Comment: Why it’s crazy to stop advertising in a downturn

The collapse in advertising on mass media outlets, from TV and billboards to newspapers and magazines, is unprecedented. Even Twitter and Facebook are suffering (try not to sob).

ITV’s ad revenues have collapsed 42% as travel companies, shops and restaurants in lockdown feel there’s no point spending their money.

While that seems logical, it’s really not. And don’t just take that from a newspaperman.

A welter of independent studies show that, if you scrimp on ads in a downturn, you just end up having to spend more rebuilding your brand when the economy improves. A lot more. Because by then, all your rivals are jostling to get their name out there too.

Just ask McDonald’s, which lost out to Pizza Hut when it “went dark” in the 1990s recession, or Amazon, which went on an ad blitz for Kindle in grim 2009, leading to its ebooks outselling print by Christmas.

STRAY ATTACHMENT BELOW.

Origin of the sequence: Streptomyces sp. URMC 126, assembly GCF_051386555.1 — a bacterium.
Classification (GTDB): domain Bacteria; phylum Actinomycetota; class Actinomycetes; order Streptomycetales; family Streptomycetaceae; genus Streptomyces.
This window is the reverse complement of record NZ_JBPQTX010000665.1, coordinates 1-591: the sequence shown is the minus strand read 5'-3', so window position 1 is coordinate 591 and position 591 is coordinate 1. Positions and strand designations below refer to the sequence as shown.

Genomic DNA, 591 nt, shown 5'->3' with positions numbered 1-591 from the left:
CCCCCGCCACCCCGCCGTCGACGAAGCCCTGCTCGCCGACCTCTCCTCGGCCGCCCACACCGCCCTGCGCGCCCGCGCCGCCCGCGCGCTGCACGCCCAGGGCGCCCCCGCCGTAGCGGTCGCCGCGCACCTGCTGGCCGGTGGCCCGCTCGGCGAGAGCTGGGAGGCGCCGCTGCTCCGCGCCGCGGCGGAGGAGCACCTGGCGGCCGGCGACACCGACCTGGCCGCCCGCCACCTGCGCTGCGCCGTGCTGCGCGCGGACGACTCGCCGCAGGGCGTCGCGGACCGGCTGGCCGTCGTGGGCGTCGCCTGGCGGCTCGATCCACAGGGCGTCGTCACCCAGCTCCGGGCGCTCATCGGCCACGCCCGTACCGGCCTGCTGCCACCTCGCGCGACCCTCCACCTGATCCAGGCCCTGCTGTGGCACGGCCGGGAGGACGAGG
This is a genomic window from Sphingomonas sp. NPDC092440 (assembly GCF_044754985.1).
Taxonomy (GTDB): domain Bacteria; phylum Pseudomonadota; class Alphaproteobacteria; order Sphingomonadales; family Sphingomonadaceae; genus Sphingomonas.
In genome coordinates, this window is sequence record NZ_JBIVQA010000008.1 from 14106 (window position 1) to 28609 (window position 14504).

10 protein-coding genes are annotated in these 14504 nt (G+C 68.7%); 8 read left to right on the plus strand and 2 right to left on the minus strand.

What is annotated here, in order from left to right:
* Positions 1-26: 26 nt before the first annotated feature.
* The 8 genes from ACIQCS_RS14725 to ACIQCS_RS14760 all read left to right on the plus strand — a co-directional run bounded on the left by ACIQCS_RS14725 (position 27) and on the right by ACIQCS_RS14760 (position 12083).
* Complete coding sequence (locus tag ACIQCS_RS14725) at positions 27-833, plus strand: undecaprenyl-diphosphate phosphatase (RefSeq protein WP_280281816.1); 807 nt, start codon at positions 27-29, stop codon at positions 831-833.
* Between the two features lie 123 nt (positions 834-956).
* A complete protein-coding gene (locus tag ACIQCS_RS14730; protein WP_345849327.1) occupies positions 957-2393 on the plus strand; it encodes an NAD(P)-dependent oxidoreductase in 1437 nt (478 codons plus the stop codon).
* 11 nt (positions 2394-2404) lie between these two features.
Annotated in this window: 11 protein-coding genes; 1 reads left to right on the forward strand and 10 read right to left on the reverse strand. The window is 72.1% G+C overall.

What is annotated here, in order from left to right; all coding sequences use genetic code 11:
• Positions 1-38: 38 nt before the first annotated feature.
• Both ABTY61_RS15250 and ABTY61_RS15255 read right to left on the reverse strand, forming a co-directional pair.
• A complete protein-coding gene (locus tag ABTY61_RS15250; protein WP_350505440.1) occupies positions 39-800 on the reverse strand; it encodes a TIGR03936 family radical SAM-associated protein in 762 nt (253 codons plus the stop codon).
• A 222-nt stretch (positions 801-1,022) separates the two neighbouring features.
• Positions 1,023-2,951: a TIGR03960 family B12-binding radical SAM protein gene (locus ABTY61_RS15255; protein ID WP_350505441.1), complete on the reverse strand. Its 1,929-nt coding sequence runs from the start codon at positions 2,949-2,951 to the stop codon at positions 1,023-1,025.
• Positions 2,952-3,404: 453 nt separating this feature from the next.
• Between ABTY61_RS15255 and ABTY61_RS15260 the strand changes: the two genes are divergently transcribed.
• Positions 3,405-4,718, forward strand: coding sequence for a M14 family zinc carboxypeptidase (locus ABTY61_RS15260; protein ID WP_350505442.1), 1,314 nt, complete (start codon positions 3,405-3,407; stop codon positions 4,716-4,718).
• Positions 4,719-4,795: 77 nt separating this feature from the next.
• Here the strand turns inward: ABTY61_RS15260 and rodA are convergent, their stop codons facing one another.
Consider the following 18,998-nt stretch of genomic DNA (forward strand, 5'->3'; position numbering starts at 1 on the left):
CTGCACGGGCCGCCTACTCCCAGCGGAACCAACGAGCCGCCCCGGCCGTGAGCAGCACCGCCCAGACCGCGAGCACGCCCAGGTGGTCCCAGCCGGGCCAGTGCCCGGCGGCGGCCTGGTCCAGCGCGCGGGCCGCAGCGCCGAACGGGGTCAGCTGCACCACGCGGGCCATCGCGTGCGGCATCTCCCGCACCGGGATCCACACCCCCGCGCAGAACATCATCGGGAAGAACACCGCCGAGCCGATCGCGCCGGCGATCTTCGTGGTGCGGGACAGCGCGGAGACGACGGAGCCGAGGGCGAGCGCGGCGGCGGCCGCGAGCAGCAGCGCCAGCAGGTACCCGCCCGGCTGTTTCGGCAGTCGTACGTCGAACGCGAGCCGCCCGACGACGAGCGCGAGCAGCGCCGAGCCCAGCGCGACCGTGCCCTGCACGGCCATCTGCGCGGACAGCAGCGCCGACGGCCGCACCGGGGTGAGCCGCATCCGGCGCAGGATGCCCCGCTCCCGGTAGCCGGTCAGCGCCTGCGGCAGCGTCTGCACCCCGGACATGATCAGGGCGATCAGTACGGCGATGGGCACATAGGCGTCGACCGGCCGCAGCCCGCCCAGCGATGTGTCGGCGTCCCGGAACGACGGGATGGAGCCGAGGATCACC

Some companies get it. ITV’s ad fall wasn’t actually as bad as feared because some brands stayed loyal. They may have changed the tone to chime with the times — supporting the NHS, perhaps — but kept their names out there.

Media companies are getting creative, too. ITV launched a competition for viewers to make their own versions of its clients’ ads. It’s canny, winning more public attention for the brand, filling ad breaks with fun content and getting close to the advertiser.

Honda is one. It’s barely sold a car in weeks, but will now be front-of-mind for families sitting at home thinking they’ll get a new car when all this is over. Clever Honda.